Top-Rated Tourist Attractions in Funchal
Funchal View slideshowFunchal (from funcho, i.e. fennel), capital of the archipelago, a seat of a university, a hotel college and the see of a Roman Catholic bishop, is picturesquely situated amid rich subtopical vegetation on the south coast of Madeira.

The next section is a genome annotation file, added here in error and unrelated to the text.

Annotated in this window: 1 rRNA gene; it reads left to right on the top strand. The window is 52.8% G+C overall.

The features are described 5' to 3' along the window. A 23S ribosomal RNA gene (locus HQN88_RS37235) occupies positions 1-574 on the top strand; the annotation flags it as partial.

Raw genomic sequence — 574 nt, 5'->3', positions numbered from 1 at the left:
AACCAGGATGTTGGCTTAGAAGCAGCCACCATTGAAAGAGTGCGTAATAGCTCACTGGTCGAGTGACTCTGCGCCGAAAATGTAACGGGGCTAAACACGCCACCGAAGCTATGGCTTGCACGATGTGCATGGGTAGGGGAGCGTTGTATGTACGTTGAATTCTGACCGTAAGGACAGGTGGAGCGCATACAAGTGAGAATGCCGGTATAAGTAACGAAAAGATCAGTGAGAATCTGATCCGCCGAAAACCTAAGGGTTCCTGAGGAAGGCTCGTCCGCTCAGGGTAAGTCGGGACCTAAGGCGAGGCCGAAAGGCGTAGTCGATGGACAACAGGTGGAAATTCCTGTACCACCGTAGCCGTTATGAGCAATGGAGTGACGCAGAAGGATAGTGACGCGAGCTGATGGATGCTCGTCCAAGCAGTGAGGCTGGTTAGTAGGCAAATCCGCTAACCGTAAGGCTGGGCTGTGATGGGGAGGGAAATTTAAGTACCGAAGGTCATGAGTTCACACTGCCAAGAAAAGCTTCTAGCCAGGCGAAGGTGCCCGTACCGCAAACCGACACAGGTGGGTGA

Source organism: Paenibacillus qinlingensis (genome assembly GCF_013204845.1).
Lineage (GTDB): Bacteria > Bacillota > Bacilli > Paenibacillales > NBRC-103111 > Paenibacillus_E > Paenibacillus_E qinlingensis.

It has a population of about 120,000 and as the only port of any size on the island, though often exposed to heavy surf, it is an important port of call for cruise ships. The town's steep streets, like most streets in the hilly parts of the island, are paved with smooth round basalt cobbles which make stout footwear very desirable. The carros de cesta, which now serve more as a tourist attraction than a means of transport, are toboggans with a basketwork frame that depend for their motive power on the force of gravity and are controlled by ropes held by two men running alongside. The ox drawn carros de bois, the other sleds that used to transport goods and people around Funchal, have become museum pieces.There is plenty to do of an evening in the island capital, with theaters, cinemas and nightclubs, and folk dancing displays almost every night in one or other of the large hotels. A traditional firework display greets the New Year. The most popular souvenirs are wickerwork and embroidery.TownscapeFunchal is ranged amphitheater like on hillslopes climbing up to 1,200m/3,936ft, with some of its outskirts as high as 550m/1,804ft above sea level, making it a spectacular sight, particularly seen from the sea. Hotels have come increasingly to dominate the townscape; almost all Madeira's 12,000 hotel beds are in Funchal, and not all of these establishments share the venerable appearance of Reid's Hotel which dates from 1891. However, around nearly every hotel, and private villa as well, there are superb parks and gardens Funchal has trees and flowers wherever you look.